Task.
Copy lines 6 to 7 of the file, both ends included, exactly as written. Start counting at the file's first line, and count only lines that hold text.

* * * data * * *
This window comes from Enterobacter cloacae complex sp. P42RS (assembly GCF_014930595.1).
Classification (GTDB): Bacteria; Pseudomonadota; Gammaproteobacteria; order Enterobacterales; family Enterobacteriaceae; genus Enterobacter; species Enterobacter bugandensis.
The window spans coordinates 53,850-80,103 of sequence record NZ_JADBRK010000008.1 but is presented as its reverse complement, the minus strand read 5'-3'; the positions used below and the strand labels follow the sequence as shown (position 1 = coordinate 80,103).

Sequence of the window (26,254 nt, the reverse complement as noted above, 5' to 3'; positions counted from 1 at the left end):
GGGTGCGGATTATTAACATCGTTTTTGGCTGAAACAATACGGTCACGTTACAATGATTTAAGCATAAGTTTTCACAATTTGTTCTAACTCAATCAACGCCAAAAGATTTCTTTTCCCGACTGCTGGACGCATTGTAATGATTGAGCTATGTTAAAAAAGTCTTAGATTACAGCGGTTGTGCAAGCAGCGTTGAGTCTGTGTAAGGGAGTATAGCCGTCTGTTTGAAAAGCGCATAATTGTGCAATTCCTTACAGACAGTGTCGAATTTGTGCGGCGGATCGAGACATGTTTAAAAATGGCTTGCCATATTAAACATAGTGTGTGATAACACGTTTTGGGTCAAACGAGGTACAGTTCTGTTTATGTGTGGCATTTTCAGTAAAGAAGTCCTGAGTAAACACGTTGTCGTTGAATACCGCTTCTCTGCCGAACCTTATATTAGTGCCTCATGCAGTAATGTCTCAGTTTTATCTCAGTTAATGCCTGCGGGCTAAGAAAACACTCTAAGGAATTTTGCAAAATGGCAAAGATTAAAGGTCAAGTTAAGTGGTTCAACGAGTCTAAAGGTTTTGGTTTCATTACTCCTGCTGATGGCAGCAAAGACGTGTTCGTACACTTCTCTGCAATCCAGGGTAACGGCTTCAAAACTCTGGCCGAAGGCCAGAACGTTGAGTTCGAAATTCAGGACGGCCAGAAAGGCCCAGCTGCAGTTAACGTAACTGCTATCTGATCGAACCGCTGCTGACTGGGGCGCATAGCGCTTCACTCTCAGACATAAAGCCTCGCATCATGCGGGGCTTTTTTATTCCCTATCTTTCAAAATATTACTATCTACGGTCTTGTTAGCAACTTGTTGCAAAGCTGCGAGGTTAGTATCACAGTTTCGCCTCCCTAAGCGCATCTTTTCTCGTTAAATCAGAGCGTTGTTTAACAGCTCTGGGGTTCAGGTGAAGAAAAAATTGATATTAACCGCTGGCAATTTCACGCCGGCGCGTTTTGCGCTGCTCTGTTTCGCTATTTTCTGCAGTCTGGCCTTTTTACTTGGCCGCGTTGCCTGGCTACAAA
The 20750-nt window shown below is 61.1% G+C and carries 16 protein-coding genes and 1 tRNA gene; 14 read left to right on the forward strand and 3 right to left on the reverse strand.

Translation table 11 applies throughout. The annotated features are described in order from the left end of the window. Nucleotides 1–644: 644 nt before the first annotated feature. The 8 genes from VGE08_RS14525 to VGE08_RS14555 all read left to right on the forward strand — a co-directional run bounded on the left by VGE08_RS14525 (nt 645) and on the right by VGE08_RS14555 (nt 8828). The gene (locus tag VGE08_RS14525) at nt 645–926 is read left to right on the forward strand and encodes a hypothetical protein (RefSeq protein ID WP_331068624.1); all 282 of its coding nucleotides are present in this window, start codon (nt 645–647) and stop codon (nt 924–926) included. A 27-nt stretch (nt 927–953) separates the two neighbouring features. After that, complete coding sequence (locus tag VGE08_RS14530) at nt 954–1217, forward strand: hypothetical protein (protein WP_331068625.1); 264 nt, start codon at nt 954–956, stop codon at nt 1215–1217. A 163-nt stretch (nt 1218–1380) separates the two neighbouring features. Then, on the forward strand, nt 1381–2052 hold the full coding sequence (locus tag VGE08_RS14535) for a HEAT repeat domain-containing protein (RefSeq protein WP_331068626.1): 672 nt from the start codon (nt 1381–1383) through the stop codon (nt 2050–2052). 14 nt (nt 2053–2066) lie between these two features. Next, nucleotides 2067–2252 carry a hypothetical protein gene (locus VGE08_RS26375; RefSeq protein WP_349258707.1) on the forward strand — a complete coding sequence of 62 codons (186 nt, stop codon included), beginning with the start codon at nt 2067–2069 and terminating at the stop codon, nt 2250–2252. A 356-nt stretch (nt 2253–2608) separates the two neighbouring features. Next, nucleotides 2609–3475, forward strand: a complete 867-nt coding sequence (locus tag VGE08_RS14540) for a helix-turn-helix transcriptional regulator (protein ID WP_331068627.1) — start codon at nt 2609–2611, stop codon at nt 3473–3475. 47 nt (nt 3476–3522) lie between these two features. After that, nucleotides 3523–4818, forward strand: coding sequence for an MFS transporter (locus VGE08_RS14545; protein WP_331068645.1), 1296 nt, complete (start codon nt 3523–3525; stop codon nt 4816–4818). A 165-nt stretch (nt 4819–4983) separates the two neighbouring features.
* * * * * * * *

The 20750-nt window shown below is 61.1% G+C and carries 16 protein-coding genes and 1 tRNA gene; 14 read left to right on the forward strand and 3 right to left on the reverse strand.

Translation table 11 applies throughout. The annotated features are described in order from the left end of the window. Nucleotides 1–644: 644 nt before the first annotated feature. The 8 genes from VGE08_RS14525 to VGE08_RS14555 all read left to right on the forward strand — a co-directional run bounded on the left by VGE08_RS14525 (nt 645) and on the right by VGE08_RS14555 (nt 8828). The gene (locus tag VGE08_RS14525) at nt 645–926 is read left to right on the forward strand and encodes a hypothetical protein (RefSeq protein ID WP_331068624.1); all 282 of its coding nucleotides are present in this window, start codon (nt 645–647) and stop codon (nt 924–926) included. A 27-nt stretch (nt 927–953) separates the two neighbouring features. After that, complete coding sequence (locus tag VGE08_RS14530) at nt 954–1217, forward strand: hypothetical protein (protein WP_331068625.1); 264 nt, start codon at nt 954–956, stop codon at nt 1215–1217. A 163-nt stretch (nt 1218–1380) separates the two neighbouring features. Then, on the forward strand, nt 1381–2052 hold the full coding sequence (locus tag VGE08_RS14535) for a HEAT repeat domain-containing protein (RefSeq protein WP_331068626.1): 672 nt from the start codon (nt 1381–1383) through the stop codon (nt 2050–2052). 14 nt (nt 2053–2066) lie between these two features. Next, nucleotides 2067–2252 carry a hypothetical protein gene (locus VGE08_RS26375; RefSeq protein WP_349258707.1) on the forward strand — a complete coding sequence of 62 codons (186 nt, stop codon included), beginning with the start codon at nt 2067–2069 and terminating at the stop codon, nt 2250–2252. A 356-nt stretch (nt 2253–2608) separates the two neighbouring features. Next, nucleotides 2609–3475, forward strand: a complete 867-nt coding sequence (locus tag VGE08_RS14540) for a helix-turn-helix transcriptional regulator (protein ID WP_331068627.1) — start codon at nt 2609–2611, stop codon at nt 3473–3475. 47 nt (nt 3476–3522) lie between these two features. After that, nucleotides 3523–4818, forward strand: coding sequence for an MFS transporter (locus VGE08_RS14545; protein WP_331068645.1), 1296 nt, complete (start codon nt 3523–3525; stop codon nt 4816–4818). A 165-nt stretch (nt 4819–4983) separates the two neighbouring features.